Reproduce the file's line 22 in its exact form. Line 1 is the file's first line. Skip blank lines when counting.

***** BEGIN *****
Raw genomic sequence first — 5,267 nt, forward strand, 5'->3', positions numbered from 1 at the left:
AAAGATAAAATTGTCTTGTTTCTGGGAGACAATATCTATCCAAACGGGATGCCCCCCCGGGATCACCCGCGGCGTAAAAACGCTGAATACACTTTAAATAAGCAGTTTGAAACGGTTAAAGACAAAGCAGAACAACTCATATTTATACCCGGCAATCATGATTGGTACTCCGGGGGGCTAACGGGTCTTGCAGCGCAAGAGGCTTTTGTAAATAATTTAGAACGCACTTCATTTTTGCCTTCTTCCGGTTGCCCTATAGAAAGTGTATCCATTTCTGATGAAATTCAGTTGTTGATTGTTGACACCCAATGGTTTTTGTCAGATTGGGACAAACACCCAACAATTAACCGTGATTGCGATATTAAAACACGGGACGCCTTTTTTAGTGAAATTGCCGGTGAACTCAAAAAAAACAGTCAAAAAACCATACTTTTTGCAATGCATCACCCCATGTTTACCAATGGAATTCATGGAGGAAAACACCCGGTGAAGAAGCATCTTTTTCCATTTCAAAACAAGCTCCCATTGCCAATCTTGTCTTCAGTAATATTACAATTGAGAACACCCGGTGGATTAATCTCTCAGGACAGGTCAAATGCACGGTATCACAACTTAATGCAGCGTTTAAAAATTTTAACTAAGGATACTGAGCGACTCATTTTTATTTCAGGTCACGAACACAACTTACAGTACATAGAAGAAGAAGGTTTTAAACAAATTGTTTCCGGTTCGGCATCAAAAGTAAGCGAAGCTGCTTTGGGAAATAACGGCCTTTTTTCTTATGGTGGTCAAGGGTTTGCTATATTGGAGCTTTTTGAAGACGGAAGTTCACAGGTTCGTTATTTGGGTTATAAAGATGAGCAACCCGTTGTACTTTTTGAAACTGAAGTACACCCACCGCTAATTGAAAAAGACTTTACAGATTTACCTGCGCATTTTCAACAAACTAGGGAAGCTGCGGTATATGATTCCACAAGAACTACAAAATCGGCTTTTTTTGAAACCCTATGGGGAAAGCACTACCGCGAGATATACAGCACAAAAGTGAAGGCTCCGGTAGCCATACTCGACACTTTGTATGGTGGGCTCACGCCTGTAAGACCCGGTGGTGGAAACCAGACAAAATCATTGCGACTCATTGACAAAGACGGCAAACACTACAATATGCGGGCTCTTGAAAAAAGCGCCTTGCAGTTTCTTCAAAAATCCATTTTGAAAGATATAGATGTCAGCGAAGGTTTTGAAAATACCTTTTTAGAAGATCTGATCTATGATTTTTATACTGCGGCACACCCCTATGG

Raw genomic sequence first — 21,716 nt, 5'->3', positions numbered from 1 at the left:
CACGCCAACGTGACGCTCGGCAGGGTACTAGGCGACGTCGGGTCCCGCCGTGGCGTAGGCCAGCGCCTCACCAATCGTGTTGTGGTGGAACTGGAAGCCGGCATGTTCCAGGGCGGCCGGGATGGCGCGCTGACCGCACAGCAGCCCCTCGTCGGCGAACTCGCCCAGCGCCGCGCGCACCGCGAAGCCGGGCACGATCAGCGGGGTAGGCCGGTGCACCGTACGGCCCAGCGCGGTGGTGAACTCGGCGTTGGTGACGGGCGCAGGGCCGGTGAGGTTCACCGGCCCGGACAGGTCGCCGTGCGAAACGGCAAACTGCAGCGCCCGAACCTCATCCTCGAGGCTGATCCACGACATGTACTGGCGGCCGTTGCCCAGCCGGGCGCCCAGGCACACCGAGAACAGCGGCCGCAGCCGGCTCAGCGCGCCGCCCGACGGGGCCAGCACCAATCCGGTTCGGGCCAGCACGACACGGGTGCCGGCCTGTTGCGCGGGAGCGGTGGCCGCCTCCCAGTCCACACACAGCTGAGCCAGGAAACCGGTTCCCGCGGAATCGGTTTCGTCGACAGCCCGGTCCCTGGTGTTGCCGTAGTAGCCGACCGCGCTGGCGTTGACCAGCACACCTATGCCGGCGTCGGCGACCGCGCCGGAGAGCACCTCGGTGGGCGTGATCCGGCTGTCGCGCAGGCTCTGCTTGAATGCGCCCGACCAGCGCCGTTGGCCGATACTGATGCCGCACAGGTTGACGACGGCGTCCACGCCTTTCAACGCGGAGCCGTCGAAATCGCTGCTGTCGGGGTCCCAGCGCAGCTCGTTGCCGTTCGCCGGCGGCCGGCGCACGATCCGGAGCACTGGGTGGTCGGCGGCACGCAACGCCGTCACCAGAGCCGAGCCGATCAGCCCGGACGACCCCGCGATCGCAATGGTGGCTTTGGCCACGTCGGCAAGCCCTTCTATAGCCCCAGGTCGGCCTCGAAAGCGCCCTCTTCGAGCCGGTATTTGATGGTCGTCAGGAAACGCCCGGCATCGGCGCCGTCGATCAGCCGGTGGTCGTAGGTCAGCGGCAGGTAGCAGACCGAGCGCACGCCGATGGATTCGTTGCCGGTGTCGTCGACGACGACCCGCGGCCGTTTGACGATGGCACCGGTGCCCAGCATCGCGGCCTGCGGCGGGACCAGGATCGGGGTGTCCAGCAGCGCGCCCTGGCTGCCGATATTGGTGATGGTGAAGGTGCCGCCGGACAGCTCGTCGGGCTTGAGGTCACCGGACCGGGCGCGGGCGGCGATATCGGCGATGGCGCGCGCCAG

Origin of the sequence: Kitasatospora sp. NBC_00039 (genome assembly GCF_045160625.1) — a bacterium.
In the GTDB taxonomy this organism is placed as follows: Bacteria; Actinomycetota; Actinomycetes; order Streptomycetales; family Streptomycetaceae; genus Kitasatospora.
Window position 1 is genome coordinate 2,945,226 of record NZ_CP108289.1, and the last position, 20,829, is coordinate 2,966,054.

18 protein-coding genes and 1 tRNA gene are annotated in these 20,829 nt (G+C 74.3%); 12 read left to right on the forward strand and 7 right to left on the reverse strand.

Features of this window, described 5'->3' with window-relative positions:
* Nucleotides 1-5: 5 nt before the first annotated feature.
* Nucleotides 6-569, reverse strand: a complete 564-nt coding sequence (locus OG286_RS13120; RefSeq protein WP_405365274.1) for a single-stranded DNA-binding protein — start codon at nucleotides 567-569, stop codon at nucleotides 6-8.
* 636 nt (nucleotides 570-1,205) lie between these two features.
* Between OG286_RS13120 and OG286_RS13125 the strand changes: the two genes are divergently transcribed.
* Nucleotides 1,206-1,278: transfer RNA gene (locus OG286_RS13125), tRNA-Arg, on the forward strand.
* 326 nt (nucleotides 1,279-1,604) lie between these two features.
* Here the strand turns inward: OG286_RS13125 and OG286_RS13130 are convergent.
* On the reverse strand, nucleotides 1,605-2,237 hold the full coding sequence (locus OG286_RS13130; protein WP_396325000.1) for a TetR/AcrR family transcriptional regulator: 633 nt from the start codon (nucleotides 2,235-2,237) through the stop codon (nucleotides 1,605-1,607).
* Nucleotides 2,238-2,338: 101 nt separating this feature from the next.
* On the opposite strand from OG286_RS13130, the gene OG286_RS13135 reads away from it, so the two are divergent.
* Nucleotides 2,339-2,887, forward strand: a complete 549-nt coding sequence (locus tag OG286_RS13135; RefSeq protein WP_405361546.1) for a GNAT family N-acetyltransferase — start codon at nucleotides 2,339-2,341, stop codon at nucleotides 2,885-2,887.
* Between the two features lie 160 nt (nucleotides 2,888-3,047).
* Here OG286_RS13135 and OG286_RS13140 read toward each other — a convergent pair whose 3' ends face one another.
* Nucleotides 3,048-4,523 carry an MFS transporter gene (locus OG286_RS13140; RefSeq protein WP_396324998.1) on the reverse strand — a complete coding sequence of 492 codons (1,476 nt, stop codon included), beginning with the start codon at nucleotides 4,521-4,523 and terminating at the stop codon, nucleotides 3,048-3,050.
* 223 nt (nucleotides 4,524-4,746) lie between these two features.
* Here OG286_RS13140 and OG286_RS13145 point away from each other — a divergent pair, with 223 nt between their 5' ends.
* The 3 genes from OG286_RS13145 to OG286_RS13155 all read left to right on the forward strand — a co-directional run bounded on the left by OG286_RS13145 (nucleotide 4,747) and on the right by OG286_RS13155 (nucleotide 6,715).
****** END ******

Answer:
* Here OG286_RS13135 and OG286_RS13140 read toward each other — a convergent pair whose 3' ends face one another.